Gross Motor Skills Teacher Resources

Find Gross Motor Skills educational ideas and activities

Showing 1 - 20 of 187 resources
Young scholars paint, create, and crawl through their own tunnel. In this early childhood visual arts instructional activity, students will develop gross motor skills and engage in activities that promote physical exercise as they create and explore tunnels made of boxes.
Students develop gross-motor and listening skills. In this early childhood music and movement lesson, students coordinate movements to the rhythm of music and an action of a flowing parachute in order to develop gross motor skills.
Pirate Knockdown is a basic game consisting of rolling a ball at a target. The game situation makes it fun to practice gross motor skills, hand-eye coordination, and teamwork. This game is easy to set up, easy to monitor, and easy to clean up. Just what a teacher likes!
Learners practice recognizing shapes while using gross-motor skills. In this early childhood math movement lesson, students explore shapes as music plays and they walk the perimeter of large cut-out paper shapes by playing musical squares.
Students take part in daily group time and literature activities. In this preschool lesson, students participate in 5 group time activities and 5 literature activities as well as oral care activities.
Students collect and graph data and use the internet to research the skeletal muscles.
Students are introduced to the letter "S" and explore the concept of sports. In this letter "S" is for sports lesson, students develop their fine motor skills by rolling play dough into balls and their gross motor skills by playing T-Ball. The lesson concludes with a sports ball collage project.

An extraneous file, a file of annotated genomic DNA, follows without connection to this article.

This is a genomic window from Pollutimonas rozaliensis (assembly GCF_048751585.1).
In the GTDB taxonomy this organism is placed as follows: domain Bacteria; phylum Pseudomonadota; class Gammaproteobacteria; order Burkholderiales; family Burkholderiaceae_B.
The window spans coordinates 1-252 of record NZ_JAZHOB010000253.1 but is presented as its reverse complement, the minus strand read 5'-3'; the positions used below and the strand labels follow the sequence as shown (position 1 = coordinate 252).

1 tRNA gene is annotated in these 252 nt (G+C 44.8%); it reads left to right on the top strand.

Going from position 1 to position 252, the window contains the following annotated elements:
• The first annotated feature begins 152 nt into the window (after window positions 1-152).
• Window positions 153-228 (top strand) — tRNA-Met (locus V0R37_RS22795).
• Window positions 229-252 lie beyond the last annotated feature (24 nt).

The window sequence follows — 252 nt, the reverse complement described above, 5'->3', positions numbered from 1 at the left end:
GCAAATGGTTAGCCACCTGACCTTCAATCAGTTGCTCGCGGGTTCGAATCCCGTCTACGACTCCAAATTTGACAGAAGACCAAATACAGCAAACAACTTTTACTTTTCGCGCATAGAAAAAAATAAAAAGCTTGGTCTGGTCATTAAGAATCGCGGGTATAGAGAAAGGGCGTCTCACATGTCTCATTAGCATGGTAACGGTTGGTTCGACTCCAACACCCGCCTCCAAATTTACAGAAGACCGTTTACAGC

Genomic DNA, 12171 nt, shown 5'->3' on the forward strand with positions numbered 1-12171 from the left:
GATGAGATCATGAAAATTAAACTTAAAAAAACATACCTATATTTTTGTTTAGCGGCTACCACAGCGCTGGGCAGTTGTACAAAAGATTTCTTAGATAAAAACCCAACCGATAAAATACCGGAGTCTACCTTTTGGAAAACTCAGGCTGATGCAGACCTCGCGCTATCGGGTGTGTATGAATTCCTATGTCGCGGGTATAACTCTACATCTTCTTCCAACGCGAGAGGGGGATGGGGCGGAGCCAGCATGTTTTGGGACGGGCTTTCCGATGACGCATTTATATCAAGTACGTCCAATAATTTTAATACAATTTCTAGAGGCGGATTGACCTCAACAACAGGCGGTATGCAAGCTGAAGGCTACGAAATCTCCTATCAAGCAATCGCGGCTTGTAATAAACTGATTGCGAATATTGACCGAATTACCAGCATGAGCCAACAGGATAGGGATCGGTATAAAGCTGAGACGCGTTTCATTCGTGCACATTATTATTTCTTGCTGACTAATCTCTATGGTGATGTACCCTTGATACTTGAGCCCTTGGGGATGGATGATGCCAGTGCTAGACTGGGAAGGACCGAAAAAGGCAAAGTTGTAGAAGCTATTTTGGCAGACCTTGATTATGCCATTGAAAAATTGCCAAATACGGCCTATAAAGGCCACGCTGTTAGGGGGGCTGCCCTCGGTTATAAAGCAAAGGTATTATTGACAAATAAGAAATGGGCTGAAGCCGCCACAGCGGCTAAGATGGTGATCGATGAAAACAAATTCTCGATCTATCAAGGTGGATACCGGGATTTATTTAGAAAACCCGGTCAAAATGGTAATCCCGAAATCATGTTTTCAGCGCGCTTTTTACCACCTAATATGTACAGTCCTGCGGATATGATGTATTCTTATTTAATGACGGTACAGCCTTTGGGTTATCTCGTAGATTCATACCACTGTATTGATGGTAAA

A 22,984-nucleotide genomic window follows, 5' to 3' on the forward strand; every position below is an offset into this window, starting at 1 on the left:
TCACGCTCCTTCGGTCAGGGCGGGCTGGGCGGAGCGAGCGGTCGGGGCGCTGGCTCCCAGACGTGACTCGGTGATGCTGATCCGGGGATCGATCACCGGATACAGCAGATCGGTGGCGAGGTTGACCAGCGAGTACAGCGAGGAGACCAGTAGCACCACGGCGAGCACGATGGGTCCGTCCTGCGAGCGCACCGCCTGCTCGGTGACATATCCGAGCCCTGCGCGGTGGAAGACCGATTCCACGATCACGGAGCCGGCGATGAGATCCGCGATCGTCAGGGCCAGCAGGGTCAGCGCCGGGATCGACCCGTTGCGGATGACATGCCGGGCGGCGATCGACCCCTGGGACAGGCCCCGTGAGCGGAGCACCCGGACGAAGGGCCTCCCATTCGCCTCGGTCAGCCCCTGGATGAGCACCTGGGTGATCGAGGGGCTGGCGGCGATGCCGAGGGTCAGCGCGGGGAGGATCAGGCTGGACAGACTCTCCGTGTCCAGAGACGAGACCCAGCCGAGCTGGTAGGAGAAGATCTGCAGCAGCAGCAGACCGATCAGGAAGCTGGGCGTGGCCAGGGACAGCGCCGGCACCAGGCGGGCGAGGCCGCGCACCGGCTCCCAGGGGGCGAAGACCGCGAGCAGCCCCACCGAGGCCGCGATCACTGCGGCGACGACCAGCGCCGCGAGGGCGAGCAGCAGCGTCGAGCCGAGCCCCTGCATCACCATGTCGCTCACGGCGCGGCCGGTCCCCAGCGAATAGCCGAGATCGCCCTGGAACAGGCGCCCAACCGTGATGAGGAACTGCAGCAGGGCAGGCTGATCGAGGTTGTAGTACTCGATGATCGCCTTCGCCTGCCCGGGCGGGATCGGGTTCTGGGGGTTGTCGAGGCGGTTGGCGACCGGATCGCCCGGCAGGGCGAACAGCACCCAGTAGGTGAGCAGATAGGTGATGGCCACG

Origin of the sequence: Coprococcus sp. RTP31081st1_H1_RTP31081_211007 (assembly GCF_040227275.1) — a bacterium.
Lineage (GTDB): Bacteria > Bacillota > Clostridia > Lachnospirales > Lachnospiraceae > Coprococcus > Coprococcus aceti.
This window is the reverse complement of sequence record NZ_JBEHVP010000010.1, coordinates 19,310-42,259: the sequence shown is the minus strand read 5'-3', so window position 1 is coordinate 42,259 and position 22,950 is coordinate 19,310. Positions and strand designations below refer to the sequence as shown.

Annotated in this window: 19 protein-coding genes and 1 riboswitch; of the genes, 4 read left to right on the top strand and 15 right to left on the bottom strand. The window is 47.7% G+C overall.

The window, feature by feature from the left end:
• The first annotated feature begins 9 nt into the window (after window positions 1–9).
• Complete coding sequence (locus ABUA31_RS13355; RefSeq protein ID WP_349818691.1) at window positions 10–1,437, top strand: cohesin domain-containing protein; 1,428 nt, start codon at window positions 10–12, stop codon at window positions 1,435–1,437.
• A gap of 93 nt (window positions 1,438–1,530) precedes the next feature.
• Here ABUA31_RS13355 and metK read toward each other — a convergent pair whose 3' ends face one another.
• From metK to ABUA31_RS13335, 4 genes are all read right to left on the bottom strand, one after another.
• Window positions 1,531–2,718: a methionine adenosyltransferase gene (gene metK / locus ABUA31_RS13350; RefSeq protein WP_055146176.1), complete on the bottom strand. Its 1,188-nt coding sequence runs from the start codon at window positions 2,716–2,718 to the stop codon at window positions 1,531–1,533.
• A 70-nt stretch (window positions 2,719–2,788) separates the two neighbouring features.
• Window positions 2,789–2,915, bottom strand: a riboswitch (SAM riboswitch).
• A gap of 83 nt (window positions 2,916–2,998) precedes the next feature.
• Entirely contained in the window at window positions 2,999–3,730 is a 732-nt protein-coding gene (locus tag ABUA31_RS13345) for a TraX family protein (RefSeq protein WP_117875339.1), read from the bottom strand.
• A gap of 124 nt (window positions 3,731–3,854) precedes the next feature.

Pupils explore ways to move creatively and demonstrate various gross motor skills. They observe a teacher-demonstration of various movements, move in different ways and stop when the teacher says freeze, and discuss the ways they liked moving.
Students practice addition facts and gross motor skills by jumping from stone to stones.
Students explore the use of phonics, auditory comprehension, sequencing, writing, and gross motor skills through literature. They read and explore a folktale from Russia. They cut out pictures and place them in the correct order to tell a story. Students practice retelling the story.
Students get messy. In this early childhood lesson plan, students use their fine- and gross-motor skills as they mix and squish ingredients together to make homemade play dough.
"Dance, Dance Revolution™" is a video game that can be brought into the classroom to use as an exercise program. The game focuses on moving the feet forwards, backwards, or sideways to the rhythm of the music. Arrows flash up on the video screen and point in the direction the feet should move. A great workout for coordination and gross motor movement. Playing this game will also develop cardiovascular endurance in a way that is just plain fun!